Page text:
When we seek out dividend-paying stocks, the first thing most of us look for is a high yield — and with the FTSE 100 offering a long-term average of around 3%, there are plenty that can beat it with yields of 5% and more. But if you’re building a long-term income portfolio, I’d say it’s at least as important to look for annual cash handouts that are rising ahead of inflation, because those are tomorrow’s dividend stars, and you’ll do so much better if you can get them at today’s share prices.
High tech divi?
Look at ARM Holdings (LSE: ARM), for example. With a forecast dividend yield of only around 1% on today’s price of 920p, there are few out there who would see it as an obvious income investment. But the 8.6p per share forecast for this year would represent a massive 23% boost on last year’s 7p payout, and there’s a further 20% lift being forecast for 2016.
And that will continue ARM’s strategy of raising its dividend way ahead of inflation — the 7p paid in 2014 was 23% ahead of the 5.7p in 2013, which in turn was 27% better than the 2012 figure of 4.5p.
If you’d bought ARM shares in early 2010 at around 200p apiece, the mooted 2015 dividend would bring you a yield of 4.3% on your original purchase price, rising to 5.1% in 2016.
The insurance sector is a more traditional place to look for dividends, although the liquidity crunch left some of them overstretched and they had to slash the cash. That didn’t happen at Old Mutual (LSE: OML), which prudently kept its dividends well covered by earnings, and provided a yield of 4.6% last year.
This year there’s a 4.3% yield on the cards, but what really attracts me is that the expected 9.7p would be 11.5% more than the 8.7p paid in 2014, and continues Old Mutual’s track record of blowing away inflation with its annual rises — and there’s a further 9.3% rise predicted for 2016. (The fall in yield is purely down to a bonus 16% share price rise so far this year, to 217p.)
And those who bought in early 2010 at around 120p will be enjoying a yield of 8% on their purchase price.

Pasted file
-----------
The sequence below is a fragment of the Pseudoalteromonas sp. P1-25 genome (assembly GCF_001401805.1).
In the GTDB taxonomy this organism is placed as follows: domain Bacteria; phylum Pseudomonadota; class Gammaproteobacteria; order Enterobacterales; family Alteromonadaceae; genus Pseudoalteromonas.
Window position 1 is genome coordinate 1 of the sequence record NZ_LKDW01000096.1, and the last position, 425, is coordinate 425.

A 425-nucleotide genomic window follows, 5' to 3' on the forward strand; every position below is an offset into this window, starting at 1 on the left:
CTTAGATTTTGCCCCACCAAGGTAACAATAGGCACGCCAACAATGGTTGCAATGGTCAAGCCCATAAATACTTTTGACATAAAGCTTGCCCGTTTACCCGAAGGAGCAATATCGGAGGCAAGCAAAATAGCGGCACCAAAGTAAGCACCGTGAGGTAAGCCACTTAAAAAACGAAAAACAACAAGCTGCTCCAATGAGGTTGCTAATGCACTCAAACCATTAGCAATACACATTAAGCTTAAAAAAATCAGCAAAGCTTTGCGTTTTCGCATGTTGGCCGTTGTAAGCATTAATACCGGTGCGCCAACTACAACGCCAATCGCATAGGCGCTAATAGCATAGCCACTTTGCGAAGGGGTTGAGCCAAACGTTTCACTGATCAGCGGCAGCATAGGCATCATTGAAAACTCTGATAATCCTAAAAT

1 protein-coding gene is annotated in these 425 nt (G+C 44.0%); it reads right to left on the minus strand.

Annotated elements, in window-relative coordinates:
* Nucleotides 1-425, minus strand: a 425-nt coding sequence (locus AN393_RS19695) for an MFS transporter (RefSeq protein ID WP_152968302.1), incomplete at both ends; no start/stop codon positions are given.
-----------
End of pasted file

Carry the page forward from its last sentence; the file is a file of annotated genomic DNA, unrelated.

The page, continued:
A recovery pick
Then there’s the recovering dividend at Lloyds Banking Group (LSE: LLOY). It was cancelled following the taxpayer bailout while Lloyds got itself back into shape, but there was a token 0.75p per share paid in the second half of 2014. That’s set to climb to a yield of around 3.2% this year on a share price of 80p, which would be more than three times covered by forecast EPS.
Even though we have a couple of flat years for earnings expected after the sale of TSB, there should still be plenty of room for the 50% dividend rise predicted for 2016, with the board of Lloyds having made their commitment to “sustainable and growing dividends” clear.
And if you were smart (and lucky) enough to have invested around the share price bottom of 2011, you’ll be looking at a yield of around 15% on your purchase price!
Investing in sustainable and growing dividends like these is an investment approach that has brought great long-term rewards for a century and more.
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Alan Oscroft has no position in any shares mentioned. The Motley Fool UK has recommended ARM Holdings. We Fools don't all hold the same opinions, but we all believe that considering a diverse range of insights makes us better investors.